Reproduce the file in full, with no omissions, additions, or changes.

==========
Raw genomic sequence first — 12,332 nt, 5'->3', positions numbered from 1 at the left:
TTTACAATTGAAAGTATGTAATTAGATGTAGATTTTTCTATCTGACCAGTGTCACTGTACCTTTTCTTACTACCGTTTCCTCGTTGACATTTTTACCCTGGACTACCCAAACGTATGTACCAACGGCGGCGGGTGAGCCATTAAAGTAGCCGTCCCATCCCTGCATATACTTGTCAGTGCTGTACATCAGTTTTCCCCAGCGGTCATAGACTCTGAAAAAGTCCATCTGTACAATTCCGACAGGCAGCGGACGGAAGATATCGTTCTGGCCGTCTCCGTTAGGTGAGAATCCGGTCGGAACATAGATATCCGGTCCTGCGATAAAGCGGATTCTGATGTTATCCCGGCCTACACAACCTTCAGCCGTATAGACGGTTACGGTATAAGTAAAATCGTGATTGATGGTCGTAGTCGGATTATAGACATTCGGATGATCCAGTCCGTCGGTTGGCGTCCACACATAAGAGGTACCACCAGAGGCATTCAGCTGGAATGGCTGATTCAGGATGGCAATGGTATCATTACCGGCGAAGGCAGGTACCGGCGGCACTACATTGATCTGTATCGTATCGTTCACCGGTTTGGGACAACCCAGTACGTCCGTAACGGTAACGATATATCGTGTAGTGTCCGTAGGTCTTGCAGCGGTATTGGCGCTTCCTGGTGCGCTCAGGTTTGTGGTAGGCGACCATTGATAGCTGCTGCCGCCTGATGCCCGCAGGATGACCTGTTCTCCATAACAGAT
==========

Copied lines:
Raw genomic sequence first — 12,332 nt, 5'->3', positions numbered from 1 at the left:
TTTACAATTGAAAGTATGTAATTAGATGTAGATTTTTCTATCTGACCAGTGTCACTGTACCTTTTCTTACTACCGTTTCCTCGTTGACATTTTTACCCTGGACTACCCAAACGTATGTACCAACGGCGGCGGGTGAGCCATTAAAGTAGCCGTCCCATCCCTGCATATACTTGTCAGTGCTGTACATCAGTTTTCCCCAGCGGTCATAGACTCTGAAAAAGTCCATCTGTACAATTCCGACAGGCAGCGGACGGAAGATATCGTTCTGGCCGTCTCCGTTAGGTGAGAATCCGGTCGGAACATAGATATCCGGTCCTGCGATAAAGCGGATTCTGATGTTATCCCGGCCTACACAACCTTCAGCCGTATAGACGGTTACGGTATAAGTAAAATCGTGATTGATGGTCGTAGTCGGATTATAGACATTCGGATGATCCAGTCCGTCGGTTGGCGTCCACACATAAGAGGTACCACCAGAGGCATTCAGCTGGAATGGCTGATTCAGGATGGCAATGGTATCATTACCGGCGAAGGCAGGTACCGGCGGCACTACATTGATCTGTATCGTATCGTTCACCGGTTTGGGACAACCCAGTACGTCCGTAACGGTAACGATATATCGTGTAGTGTCCGTAGGTCTTGCAGCGGTATTGGCGCTTCCTGGTGCGCTCAGGTTTGTGGTAGGCGACCATTGATAGCTGCTGCCGCCTGATGCCCGCAGGATGACCTGTTCTCCATAACAGAT